United States District Court, D. Massachusetts
JOSEPH B. SHEA, Plaintiff,
PETER MILLETT and ALM RESEARCH LLC, Defendants.
MEMORANDUM AND ORDER ON MOTION TO DISMISS
ALLISON D. BURROUGHS U.S. DISTRICT JUDGE.
October 17, 2017, Plaintiff Joseph B. Shea filed a Complaint
against Defendants Peter Millett (“Millett”) and
ALM Research LLC (“ALM”) in Middlesex Superior
Court, seeking recovery of unpaid royalties for services
rendered. [ECF No. 1-1]. Defendants jointly removed the state
court action to this Court on November 13, 2017. [ECF No. 1].
On May 3, 2018, the Court granted Defendants' Partial
Motion to Dismiss without prejudice and granted Shea leave to
file an amended pleading. [ECF No. 14 (“Motion to
Dismiss Order”)]. On May 21, 2018, Shea filed his First
Amended Complaint, which asserts claims against Millett for
breach of contract, promissory estoppel, declaratory judgment
or injunctive relief, and a violation of Mass. Gen. Laws ch.
93A. [ECF No. 15 (“Amended Complaint” or
“Am. Compl.”)]. Now pending is ALM's Motion
to Dismiss. [ECF No. 17]. For the reasons set forth below,
the Court GRANTS ALM's motion.
FACTS ALLEGED IN THE COMPLAINT
an orthopedic surgeon residing in Colorado, contributed to
the development of medical products related to shoulder
surgery. See Am. Compl. ¶¶ 2, 5, 17-18.
Millett unsuccessfully sought for years to obtain a royalty
agreement with Arthrex, Inc. (“Arthrex”), a
medical device and research company. Id. ¶ 20.
In 2010, Millett approached Shea, a Massachusetts resident
and former sales representative of Arthrex, to request
Shea's assistance in brokering a royalty agreement
between Millett and Arthrex. Id. ¶¶ 1,
21-22. Millett offered Shea 15% of any royalties paid by
Arthrex for five years in exchange for Shea's services.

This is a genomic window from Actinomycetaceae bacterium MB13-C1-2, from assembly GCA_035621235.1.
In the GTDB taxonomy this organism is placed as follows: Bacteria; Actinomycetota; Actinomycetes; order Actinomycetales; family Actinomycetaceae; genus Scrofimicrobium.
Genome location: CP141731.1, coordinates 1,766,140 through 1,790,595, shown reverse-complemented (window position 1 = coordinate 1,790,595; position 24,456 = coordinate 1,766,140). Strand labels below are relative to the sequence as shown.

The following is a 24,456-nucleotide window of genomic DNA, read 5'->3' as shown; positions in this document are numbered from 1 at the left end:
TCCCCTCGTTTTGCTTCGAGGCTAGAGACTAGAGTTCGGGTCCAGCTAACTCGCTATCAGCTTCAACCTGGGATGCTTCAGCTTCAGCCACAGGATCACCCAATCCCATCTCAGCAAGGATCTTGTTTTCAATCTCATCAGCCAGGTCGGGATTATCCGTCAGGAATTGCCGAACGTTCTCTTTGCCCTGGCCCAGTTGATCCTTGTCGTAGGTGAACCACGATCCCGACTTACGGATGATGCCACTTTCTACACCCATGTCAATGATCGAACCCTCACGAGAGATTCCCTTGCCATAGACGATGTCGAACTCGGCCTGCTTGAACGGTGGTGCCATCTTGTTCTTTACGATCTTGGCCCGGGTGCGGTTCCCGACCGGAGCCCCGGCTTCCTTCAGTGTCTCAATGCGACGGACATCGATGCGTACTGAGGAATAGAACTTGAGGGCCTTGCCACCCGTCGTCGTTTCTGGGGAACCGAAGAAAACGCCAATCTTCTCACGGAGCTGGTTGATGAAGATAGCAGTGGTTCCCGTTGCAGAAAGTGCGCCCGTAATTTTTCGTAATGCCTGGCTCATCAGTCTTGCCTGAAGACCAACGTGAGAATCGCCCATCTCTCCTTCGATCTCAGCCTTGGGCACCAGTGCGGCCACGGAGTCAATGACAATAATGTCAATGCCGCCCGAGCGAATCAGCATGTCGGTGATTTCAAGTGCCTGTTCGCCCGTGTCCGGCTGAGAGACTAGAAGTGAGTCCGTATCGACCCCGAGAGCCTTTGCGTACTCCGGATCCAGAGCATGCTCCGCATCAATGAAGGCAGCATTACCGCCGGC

Id. ¶ 22. Shea responded that he would only
accept an arrangement in which he would be compensated
throughout the life of any royalty agreement he brokered, and
proposed instead that he receive 10% of all royalties over
the life of any potential royalty agreement between Arthrex
and Millett. Id. ¶ 23. Millett accepted
Shea's proposal, and Shea proceeded to market
Millett's product to several medical device firms that
were competitors of Arthrex. Id. ¶¶ 23,
32-36. Ultimately, as a result of Shea's efforts, Arthrex
entered into a royalty agreement with Millett. Id.
then began to remit to Shea 10% of the quarterly royalty
payments that he received from Arthrex, as agreed.
Id. ¶ 45. Two years into the agreement,
however, Millett failed to timely submit Shea's quarterly
payment. Id. ¶ 47. After Shea called Millett
about the missed payment and insisted that he honor their
agreement, Millett resumed making payments to Shea.
Id. ¶ 47-49. In 2013, Millett transmitted a
“Release” to Shea purporting to impose a term
limitation on the parties' agreement for no
consideration. Id. ¶¶ 49-50. Shea rejected
the Release, and Millett continued to make payments until